Documentary filmmakers must often search over time for their story, constructing and assessing many mental, paper and digital edits, identifying themes and connections that eventually solidify the concept into a coherent form, and determining the best way to present the material.

Eventually the footage begins to speak its own story; when that occurs, filmmakers must listen carefully.

The Madame Mars story that has emerged is bigger than women and Mars: it is a voiced commitment to ensure that humanity fully and accurately represents itself as we take our next big step into the universe. At the same time the story is smaller: from the hours of interviews, we believe we have found the voices that best represent our collective quest for futures in space that are representative of all of us here on Earth.

We have been fortunate to meet and talk to many from diverse backgrounds. Did we interview everyone on our initial list? Not by a long shot. But we feel confident that the characters you will see onscreen not only share the individual dream for finding one’s own place in space, but also a commitment to the larger goal of furthering human exploration of Mars – and worlds beyond.

Mars looms large over our story, a continuous presence in our collective consciousness from the earliest days of the space age, now extending far into our real, virtual and imagined off-world futures. Like all of those yearning for a red planet encounter, we are poised to see the fulfillment of our own Mars dream, as we take the final steps of our long, long journey.


We welcome Sreang Hok – better known as “C” – the Madame Mars team (seen here working with DocFilm’s Robert Barbarino). As he completes his thesis film at SF State, C will also guide us toward a final edit. 

History Reimagined: The Story of Abina Mansah


History is an infinite collection of truths that are known and truths that are hidden, destroyed, forgotten, silenced or ignored.  The modern day historian has the complicated task of setting the stage for society to understand the tales of our past that are well recounted as well as those that are missing.  And, while we cannot actually reach into the past and change it, we can restructure its meaning and shape by bringing forward true stories that were once left out.

History Professor Trevor Getz has done just that, authoring a graphic novel that tells the true story of Abina Mansah, a slave girl on Africa’s Gold Coast in the 1800’s who took her master to court for enslaving her.  Based on the transcripts of her actual trial, Abina and The Important Men, brings to center stage the tale of one young woman’s attempt to not only gain freedom but also justice in a very cruel world.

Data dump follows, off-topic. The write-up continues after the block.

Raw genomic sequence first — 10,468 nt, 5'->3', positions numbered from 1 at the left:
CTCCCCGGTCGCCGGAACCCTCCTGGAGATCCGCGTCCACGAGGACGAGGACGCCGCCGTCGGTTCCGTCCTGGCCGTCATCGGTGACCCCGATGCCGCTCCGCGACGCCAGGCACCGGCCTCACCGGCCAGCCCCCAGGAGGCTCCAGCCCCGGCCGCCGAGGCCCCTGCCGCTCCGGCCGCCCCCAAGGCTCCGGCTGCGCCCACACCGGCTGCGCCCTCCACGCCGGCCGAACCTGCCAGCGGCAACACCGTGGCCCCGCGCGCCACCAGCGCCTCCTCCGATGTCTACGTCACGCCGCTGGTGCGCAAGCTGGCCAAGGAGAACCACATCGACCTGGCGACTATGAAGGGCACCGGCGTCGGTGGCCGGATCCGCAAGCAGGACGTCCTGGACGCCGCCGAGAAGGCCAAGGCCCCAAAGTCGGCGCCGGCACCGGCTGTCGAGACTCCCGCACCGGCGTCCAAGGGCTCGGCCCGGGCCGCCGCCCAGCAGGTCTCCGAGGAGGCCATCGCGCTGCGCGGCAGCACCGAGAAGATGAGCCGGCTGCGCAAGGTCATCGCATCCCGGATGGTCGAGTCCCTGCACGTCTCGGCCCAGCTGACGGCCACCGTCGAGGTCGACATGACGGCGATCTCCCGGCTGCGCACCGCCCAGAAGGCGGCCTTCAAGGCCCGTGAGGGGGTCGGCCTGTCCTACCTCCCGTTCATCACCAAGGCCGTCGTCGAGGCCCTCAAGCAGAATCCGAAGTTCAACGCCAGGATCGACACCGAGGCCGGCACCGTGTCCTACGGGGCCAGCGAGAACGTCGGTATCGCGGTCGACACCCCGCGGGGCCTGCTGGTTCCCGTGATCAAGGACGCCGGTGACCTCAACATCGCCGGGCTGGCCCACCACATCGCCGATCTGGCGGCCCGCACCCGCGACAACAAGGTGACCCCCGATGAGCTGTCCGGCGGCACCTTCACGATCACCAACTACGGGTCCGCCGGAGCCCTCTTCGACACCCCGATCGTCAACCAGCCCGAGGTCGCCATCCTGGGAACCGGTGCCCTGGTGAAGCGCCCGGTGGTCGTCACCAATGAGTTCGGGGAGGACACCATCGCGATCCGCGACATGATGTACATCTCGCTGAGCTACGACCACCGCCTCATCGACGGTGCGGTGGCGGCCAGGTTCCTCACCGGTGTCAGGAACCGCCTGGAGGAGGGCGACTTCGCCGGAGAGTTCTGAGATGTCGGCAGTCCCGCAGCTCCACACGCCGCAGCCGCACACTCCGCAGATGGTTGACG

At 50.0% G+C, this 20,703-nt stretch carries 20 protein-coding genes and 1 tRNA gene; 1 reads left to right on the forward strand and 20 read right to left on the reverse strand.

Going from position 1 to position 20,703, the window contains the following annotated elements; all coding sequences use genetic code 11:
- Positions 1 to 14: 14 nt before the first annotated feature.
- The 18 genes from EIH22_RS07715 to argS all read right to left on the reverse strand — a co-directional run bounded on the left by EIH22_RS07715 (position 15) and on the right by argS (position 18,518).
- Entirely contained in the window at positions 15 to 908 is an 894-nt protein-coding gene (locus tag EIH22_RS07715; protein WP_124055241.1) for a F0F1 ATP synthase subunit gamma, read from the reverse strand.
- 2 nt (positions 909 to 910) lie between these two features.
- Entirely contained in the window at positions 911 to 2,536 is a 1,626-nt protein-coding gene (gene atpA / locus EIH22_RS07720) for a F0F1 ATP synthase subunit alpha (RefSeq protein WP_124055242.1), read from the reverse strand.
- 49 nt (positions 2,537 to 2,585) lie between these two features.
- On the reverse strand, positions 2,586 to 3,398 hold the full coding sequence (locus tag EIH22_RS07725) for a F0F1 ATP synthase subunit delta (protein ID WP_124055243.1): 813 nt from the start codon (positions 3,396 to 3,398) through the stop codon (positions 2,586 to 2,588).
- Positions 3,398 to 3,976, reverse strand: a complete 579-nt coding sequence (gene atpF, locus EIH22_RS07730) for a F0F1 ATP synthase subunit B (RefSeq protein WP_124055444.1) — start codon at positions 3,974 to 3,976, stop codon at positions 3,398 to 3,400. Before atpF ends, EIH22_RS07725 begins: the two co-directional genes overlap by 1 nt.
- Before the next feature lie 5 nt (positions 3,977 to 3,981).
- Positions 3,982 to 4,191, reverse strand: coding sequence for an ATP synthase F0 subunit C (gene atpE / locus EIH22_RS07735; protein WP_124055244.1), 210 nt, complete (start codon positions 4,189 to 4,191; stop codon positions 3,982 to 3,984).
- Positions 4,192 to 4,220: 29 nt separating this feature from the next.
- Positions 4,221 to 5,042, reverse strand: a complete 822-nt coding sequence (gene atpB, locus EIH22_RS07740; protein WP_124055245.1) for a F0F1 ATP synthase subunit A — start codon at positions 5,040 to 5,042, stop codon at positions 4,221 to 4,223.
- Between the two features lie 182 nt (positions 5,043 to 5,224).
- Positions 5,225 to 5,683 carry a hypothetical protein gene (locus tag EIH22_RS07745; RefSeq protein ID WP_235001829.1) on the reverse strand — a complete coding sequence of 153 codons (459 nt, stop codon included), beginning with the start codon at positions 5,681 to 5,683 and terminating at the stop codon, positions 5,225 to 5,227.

Abina did not win her case.  She wanted her voice to be heard but it was not…until now.   Now Abina’s story can be sounded across the world in the form of a book, a film and there is even going to be an app for that.  Abina did not realize the power of her actions at the time but her efforts paved the way for the world we have today.  Getz remarks, “The Abina project has always been about amplifying the voice of a young, enslaved, African woman who refused to quiet down in the face of systematic denigration.  Film allows us to bring her words and strength to a much larger audience.”

Getz’s novel has received much praise and was awarded the James Harvey Robinson prize from the American Historical Association.  Now, Getz has teamed with DocFilm and Yudu to breathe new life into this work by creating a sound and motion film of Abina’s story that will anchor a new app for history students across the country.  This innovative collaboration hopes to set a new trend in education.  By resurrecting Abina’s story via graphic novel, film and in a digital application, students can engage, interact and empathize with the story deeply and meaningfully.  This model creates a modern experience infused with essential lessons about personal biography, slavery, colonialism and the enlightenment.

Getz says, “The African great novelist and film-maker Sembene Ousmane said, years ago, that film is the medium of the people.  I like to think that making Abina’s story available in film will allow her story and words to reach an audience of people who can sympathize with and understand her experiences and their meaning.”

Created with the time and talent of San Francisco State University students, staff, faculty and support, Abina and The Important Men is also an example of the kind of bold thinking that distinguishes our university from the rest.  Slated for completion in early 2016, the Abina App will premiere in classrooms in the Fall of the same year.

written by, Soumyaa Behrens


trvorTrevor R. Getz is Professor of African History at San Francisco State University.  He has published in the fields of world history, the history of imperialism and colonialism, and heritage studies.  His principal focus is on the slavery and emancipation in nineteenth century West Africa.  His most recent book on this topic, Abina and the Important Men, won the James Harvey Robinson prize from the American Historical Association.  He edits the Oxford University Press African World Histories series and is currently working on a primer for teaching African History for Duke University Press as well as co-editing a collected work on slavery and emancipation in Ghana with Rebecca Shumway for Bloomsbury Press.